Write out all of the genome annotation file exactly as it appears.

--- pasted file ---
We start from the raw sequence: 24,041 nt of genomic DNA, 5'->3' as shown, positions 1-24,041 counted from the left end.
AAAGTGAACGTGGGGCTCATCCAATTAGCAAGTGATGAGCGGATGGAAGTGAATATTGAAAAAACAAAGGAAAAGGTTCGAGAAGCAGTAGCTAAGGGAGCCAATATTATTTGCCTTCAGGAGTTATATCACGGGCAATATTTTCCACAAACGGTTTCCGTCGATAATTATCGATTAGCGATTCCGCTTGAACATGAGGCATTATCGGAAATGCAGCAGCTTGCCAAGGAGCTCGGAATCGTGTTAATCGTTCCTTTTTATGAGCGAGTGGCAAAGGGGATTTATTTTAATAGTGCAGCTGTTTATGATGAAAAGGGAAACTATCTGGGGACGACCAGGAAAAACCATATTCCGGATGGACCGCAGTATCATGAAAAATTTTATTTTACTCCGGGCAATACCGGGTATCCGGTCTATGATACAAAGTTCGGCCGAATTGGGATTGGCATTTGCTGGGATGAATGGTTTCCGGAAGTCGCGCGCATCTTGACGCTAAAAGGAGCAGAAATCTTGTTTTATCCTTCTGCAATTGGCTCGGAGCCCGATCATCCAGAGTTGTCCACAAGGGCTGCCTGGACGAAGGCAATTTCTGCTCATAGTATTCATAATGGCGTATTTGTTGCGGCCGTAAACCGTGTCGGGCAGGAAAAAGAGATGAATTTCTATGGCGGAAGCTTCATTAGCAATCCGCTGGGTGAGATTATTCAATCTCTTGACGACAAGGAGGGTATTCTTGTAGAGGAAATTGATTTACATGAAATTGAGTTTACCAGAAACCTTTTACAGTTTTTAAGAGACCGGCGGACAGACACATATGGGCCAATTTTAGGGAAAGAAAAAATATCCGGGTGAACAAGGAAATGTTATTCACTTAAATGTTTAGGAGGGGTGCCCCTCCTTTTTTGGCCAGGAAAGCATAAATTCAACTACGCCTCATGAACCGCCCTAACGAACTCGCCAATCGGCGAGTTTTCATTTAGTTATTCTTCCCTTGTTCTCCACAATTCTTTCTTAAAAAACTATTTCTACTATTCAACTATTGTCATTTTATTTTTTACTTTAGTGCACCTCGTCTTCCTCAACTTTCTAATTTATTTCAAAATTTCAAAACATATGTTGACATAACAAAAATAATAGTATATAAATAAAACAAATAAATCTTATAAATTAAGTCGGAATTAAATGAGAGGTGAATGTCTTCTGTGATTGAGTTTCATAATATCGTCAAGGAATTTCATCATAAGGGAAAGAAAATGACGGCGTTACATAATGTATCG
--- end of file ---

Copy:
We start from the raw sequence: 24,041 nt of genomic DNA, 5'->3' as shown, positions 1-24,041 counted from the left end.
AAAGTGAACGTGGGGCTCATCCAATTAGCAAGTGATGAGCGGATGGAAGTGAATATTGAAAAAACAAAGGAAAAGGTTCGAGAAGCAGTAGCTAAGGGAGCCAATATTATTTGCCTTCAGGAGTTATATCACGGGCAATATTTTCCACAAACGGTTTCCGTCGATAATTATCGATTAGCGATTCCGCTTGAACATGAGGCATTATCGGAAATGCAGCAGCTTGCCAAGGAGCTCGGAATCGTGTTAATCGTTCCTTTTTATGAGCGAGTGGCAAAGGGGATTTATTTTAATAGTGCAGCTGTTTATGATGAAAAGGGAAACTATCTGGGGACGACCAGGAAAAACCATATTCCGGATGGACCGCAGTATCATGAAAAATTTTATTTTACTCCGGGCAATACCGGGTATCCGGTCTATGATACAAAGTTCGGCCGAATTGGGATTGGCATTTGCTGGGATGAATGGTTTCCGGAAGTCGCGCGCATCTTGACGCTAAAAGGAGCAGAAATCTTGTTTTATCCTTCTGCAATTGGCTCGGAGCCCGATCATCCAGAGTTGTCCACAAGGGCTGCCTGGACGAAGGCAATTTCTGCTCATAGTATTCATAATGGCGTATTTGTTGCGGCCGTAAACCGTGTCGGGCAGGAAAAAGAGATGAATTTCTATGGCGGAAGCTTCATTAGCAATCCGCTGGGTGAGATTATTCAATCTCTTGACGACAAGGAGGGTATTCTTGTAGAGGAAATTGATTTACATGAAATTGAGTTTACCAGAAACCTTTTACAGTTTTTAAGAGACCGGCGGACAGACACATATGGGCCAATTTTAGGGAAAGAAAAAATATCCGGGTGAACAAGGAAATGTTATTCACTTAAATGTTTAGGAGGGGTGCCCCTCCTTTTTTGGCCAGGAAAGCATAAATTCAACTACGCCTCATGAACCGCCCTAACGAACTCGCCAATCGGCGAGTTTTCATTTAGTTATTCTTCCCTTGTTCTCCACAATTCTTTCTTAAAAAACTATTTCTACTATTCAACTATTGTCATTTTATTTTTTACTTTAGTGCACCTCGTCTTCCTCAACTTTCTAATTTATTTCAAAATTTCAAAACATATGTTGACATAACAAAAATAATAGTATATAAATAAAACAAATAAATCTTATAAATTAAGTCGGAATTAAATGAGAGGTGAATGTCTTCTGTGATTGAGTTTCATAATATCGTCAAGGAATTTCATCATAAGGGAAAGAAAATGACGGCGTTACATAATGTATCG